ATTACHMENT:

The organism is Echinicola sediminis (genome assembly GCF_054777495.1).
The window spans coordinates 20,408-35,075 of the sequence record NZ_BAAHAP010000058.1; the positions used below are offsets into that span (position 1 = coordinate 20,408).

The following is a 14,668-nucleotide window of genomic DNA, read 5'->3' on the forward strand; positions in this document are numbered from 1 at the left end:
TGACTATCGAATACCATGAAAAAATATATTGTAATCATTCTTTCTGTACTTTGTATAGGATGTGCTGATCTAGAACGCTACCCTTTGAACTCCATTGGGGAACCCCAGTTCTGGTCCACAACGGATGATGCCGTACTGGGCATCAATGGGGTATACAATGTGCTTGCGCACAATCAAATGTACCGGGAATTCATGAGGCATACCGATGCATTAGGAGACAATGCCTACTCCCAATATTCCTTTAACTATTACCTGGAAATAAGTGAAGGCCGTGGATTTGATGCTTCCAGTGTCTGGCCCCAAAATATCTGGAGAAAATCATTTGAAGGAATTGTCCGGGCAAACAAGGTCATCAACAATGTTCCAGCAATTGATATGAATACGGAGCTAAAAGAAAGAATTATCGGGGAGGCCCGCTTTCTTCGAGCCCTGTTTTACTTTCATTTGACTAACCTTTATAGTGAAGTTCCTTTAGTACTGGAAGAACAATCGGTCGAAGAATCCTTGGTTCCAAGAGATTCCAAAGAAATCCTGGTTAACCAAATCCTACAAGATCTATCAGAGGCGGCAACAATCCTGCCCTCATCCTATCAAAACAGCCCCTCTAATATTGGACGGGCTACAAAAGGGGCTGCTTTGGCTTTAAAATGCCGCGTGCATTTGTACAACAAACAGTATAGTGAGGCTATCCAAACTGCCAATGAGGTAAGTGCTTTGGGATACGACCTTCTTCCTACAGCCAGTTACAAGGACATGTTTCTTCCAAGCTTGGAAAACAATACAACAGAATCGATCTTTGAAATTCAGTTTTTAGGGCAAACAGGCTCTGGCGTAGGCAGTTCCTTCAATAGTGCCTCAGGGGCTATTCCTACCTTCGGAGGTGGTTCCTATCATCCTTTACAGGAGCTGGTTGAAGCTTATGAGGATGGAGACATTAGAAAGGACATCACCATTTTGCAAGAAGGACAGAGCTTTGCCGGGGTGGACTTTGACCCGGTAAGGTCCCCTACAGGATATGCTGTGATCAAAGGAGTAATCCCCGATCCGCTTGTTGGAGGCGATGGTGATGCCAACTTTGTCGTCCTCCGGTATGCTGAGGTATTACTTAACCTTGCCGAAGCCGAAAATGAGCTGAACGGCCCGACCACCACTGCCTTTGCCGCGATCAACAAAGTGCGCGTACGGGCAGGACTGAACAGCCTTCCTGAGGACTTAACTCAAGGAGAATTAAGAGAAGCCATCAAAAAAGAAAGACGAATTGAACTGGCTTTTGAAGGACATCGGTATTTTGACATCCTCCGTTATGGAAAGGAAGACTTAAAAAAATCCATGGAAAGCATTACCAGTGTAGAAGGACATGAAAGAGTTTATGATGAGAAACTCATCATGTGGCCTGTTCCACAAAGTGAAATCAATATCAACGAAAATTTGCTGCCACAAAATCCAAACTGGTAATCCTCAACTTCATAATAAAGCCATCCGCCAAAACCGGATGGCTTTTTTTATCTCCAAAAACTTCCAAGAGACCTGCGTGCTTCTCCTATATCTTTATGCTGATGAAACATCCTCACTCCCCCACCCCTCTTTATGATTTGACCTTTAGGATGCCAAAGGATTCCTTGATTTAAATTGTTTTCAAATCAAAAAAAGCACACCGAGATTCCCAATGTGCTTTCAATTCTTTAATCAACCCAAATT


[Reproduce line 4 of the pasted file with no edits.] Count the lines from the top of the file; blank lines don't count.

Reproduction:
TGACTATCGAATACCATGAAAAAATATATTGTAATCATTCTTTCTGTACTTTGTATAGGATGTGCTGATCTAGAACGCTACCCTTTGAACTCCATTGGGGAACCCCAGTTCTGGTCCACAACGGATGATGCCGTACTGGGCATCAATGGGGTATACAATGTGCTTGCGCACAATCAAATGTACCGGGAATTCATGAGGCATACCGATGCATTAGGAGACAATGCCTACTCCCAATATTCCTTTAACTATTACCTGGAAATAAGTGAAGGCCGTGGATTTGATGCTTCCAGTGTCTGGCCCCAAAATATCTGGAGAAAATCATTTGAAGGAATTGTCCGGGCAAACAAGGTCATCAACAATGTTCCAGCAATTGATATGAATACGGAGCTAAAAGAAAGAATTATCGGGGAGGCCCGCTTTCTTCGAGCCCTGTTTTACTTTCATTTGACTAACCTTTATAGTGAAGTTCCTTTAGTACTGGAAGAACAATCGGTCGAAGAATCCTTGGTTCCAAGAGATTCCAAAGAAATCCTGGTTAACCAAATCCTACAAGATCTATCAGAGGCGGCAACAATCCTGCCCTCATCCTATCAAAACAGCCCCTCTAATATTGGACGGGCTACAAAAGGGGCTGCTTTGGCTTTAAAATGCCGCGTGCATTTGTACAACAAACAGTATAGTGAGGCTATCCAAACTGCCAATGAGGTAAGTGCTTTGGGATACGACCTTCTTCCTACAGCCAGTTACAAGGACATGTTTCTTCCAAGCTTGGAAAACAATACAACAGAATCGATCTTTGAAATTCAGTTTTTAGGGCAAACAGGCTCTGGCGTAGGCAGTTCCTTCAATAGTGCCTCAGGGGCTATTCCTACCTTCGGAGGTGGTTCCTATCATCCTTTACAGGAGCTGGTTGAAGCTTATGAGGATGGAGACATTAGAAAGGACATCACCATTTTGCAAGAAGGACAGAGCTTTGCCGGGGTGGACTTTGACCCGGTAAGGTCCCCTACAGGATATGCTGTGATCAAAGGAGTAATCCCCGATCCGCTTGTTGGAGGCGATGGTGATGCCAACTTTGTCGTCCTCCGGTATGCTGAGGTATTACTTAACCTTGCCGAAGCCGAAAATGAGCTGAACGGCCCGACCACCACTGCCTTTGCCGCGATCAACAAAGTGCGCGTACGGGCAGGACTGAACAGCCTTCCTGAGGACTTAACTCAAGGAGAATTAAGAGAAGCCATCAAAAAAGAAAGACGAATTGAACTGGCTTTTGAAGGACATCGGTATTTTGACATCCTCCGTTATGGAAAGGAAGACTTAAAAAAATCCATGGAAAGCATTACCAGTGTAGAAGGACATGAAAGAGTTTATGATGAGAAACTCATCATGTGGCCTGTTCCACAAAGTGAAATCAATATCAACGAAAATTTGCTGCCACAAAATCCAAACTGGTAATCCTCAACTTCATAATAAAGCCATCCGCCAAAACCGGATGGCTTTTTTTATCTCCAAAAACTTCCAAGAGACCTGCGTGCTTCTCCTATATCTTTATGCTGATGAAACATCCTCACTCCCCCACCCCTCTTTATGATTTGACCTTTAGGATGCCAAAGGATTCCTTGATTTAAATTGTTTTCAAATCAAAAAAAGCACACCGAGATTCCCAATGTGCTTTCAATTCTTTAATCAACCCAAATT